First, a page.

Mrs Williams, sister of deceased, residing with her husband, made the following statement to the detectives:— Deceased and her husband came to my house at about half-past one on Saturday afternoon. The two children were with them, It was usual for her to leave the children with me while she worked at the offices on Saturday afternoons. Deceased and Clements were quarrelling outside on the green some distance from my house. She complained that he had beaten her and torn her clothes. I said: "Give him another chance?" She said: "No, I will clear out on Monday morning. Every time I go back he plays up worse and worse." Clements was swearing at her, calling her vile names. Deceased and I then went out to the gate, leaving Clements in the house. Clements came out after us, and asked the children to kiss him, as that would be the last time they would see him. He kissed them, and then went away by himself. Mrs Clements afterwards went up town and returned to my house about a quarter past five that evening. She had a cup of tea and then went home with the children. I went to their house that evening about half-past seven and remained there until ten. Clements was then in the house. He said: "I want a shave, but if I go out you will lock the door." Deceased replied: "I will not." He did not go out. Mrs Clements was sitting on the foot of the bed crying. I said to Clements: "Charlie, look what a mess (alluding to the smashed crockery) you have made." He replied: "Charlie is never sorry for anything he does." I went to the house again on Sunday evening, about 6.30, and remained there until about ten minutes past eight. Clements and his wife were both at home still quarrelling. Deceased said "I am going to take my box away this time." I said "Charlie, what are you going to do now?" He replied "Nobody will know what Charlie is going to do this time." Deceased said: "I have always been hiding your faults, Charlie," but he made no reply to that.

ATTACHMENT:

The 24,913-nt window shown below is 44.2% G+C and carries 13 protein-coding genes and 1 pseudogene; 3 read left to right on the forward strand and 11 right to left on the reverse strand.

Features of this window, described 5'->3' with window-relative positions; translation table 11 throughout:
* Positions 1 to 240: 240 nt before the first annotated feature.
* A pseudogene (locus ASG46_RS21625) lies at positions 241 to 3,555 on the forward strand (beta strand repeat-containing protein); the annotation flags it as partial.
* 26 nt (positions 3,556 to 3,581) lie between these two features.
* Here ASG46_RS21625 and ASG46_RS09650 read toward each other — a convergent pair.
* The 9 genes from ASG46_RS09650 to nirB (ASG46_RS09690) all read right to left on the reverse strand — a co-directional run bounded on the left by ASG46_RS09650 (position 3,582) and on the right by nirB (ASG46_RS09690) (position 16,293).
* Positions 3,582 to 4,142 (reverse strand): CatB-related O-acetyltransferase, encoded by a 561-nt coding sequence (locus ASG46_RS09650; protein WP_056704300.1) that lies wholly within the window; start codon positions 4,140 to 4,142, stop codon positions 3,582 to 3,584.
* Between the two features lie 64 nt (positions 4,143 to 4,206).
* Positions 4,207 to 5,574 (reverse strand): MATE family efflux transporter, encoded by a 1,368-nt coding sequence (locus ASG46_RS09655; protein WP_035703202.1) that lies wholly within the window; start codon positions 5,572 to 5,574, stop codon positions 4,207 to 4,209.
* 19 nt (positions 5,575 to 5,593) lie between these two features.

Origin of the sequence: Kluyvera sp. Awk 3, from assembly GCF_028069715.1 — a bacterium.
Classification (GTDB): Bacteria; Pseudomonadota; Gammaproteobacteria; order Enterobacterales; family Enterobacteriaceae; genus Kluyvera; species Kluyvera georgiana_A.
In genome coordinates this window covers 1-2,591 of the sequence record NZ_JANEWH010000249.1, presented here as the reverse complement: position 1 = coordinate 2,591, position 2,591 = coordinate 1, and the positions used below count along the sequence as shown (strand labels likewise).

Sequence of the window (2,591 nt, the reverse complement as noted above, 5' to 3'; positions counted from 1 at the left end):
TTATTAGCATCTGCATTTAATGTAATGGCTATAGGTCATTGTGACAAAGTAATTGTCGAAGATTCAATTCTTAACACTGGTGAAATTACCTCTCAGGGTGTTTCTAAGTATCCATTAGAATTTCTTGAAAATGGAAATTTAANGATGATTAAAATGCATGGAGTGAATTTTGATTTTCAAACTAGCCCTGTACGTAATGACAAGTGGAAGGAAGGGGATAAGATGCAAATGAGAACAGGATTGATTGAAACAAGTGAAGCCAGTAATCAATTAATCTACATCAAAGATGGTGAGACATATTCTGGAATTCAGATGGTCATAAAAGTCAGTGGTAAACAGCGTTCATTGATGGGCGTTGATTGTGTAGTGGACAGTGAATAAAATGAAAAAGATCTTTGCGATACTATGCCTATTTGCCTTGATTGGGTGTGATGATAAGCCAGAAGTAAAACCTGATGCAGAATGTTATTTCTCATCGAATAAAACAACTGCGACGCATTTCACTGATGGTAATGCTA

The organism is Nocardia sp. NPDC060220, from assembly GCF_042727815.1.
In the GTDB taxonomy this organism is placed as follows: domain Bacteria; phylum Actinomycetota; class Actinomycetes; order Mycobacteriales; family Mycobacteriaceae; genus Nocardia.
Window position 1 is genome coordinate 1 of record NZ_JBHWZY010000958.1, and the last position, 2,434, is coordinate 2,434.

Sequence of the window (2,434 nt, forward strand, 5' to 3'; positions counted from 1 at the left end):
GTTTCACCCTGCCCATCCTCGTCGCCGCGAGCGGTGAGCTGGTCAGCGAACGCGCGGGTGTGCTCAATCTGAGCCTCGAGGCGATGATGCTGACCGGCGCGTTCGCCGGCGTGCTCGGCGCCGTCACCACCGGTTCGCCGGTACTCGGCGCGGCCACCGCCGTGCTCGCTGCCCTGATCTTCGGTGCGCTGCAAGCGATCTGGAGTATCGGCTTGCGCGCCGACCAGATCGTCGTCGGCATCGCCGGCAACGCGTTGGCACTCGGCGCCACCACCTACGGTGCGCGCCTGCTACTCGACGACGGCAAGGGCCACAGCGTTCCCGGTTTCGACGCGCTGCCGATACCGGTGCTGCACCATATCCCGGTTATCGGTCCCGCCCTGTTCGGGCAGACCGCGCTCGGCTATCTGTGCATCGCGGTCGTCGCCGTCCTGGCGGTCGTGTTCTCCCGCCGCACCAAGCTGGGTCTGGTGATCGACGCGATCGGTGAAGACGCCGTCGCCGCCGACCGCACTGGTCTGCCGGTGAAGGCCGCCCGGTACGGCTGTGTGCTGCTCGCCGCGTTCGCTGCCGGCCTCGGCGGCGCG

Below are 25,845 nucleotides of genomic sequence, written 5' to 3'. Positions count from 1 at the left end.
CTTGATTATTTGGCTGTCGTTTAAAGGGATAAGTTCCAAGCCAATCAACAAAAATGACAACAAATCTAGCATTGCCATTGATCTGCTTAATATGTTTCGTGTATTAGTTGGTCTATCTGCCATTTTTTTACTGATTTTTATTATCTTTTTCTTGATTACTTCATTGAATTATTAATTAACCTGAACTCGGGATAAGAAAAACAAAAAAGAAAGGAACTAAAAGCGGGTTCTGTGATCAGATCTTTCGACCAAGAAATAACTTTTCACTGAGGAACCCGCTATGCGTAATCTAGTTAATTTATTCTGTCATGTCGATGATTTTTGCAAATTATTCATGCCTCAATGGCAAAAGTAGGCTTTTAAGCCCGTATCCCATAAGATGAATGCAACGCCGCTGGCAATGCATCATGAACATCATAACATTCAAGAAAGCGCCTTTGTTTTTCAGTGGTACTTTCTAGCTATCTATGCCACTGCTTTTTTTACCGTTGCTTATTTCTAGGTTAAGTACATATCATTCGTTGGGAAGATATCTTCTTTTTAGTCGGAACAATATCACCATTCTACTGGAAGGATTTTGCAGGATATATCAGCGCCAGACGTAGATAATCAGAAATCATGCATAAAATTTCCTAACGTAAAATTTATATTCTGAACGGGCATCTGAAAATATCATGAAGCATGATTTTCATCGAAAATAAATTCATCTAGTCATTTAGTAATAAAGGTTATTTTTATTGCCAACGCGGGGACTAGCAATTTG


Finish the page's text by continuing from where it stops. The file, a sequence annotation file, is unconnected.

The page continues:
Mr Hanlon has been retained to defend the accused. -Evening Star, 16/11/1897.
THE GEORGE STREET TRAGEDY.
CLEMENTS BEFORE THE COURT.
Charles Clements, the alleged wife murderer, has sufficiently recovered to permit of his removal from the hospital to the gaol. At eleven o'clock this morning Clements was brought before Messrs J. I. Jones and W. D. Hanlon, justices, at the Police Court, and charged with murdering Ruth Ann Clements, his wife, on or about the 15th inst. by cutting her throat with a knife.
Mr Hanlon: I appear for accused.
Sergeant O'Neill: In this case the inquest touching the death of Mrs Clements stands adjourned until half-past ten on Tuesday morning. I therefore respectfully ask for a remand until then.
Mr Hanlon: The application is a reasonable one I offer no objection.
Accused was remanded accordingly.
Clements, as he appeared in the dock this morning with his throat bandaged up, seemed to take little interest in the proceedings. He is a man of about 5ft 8in in height. -Evening Star, 20/11/1897.
My heart goes out, over the span of years, to little Margaret Clements who witnessed the murder of her mother and attempted suicide of her father. How she must have suffered. How brave to be able to relate what she saw.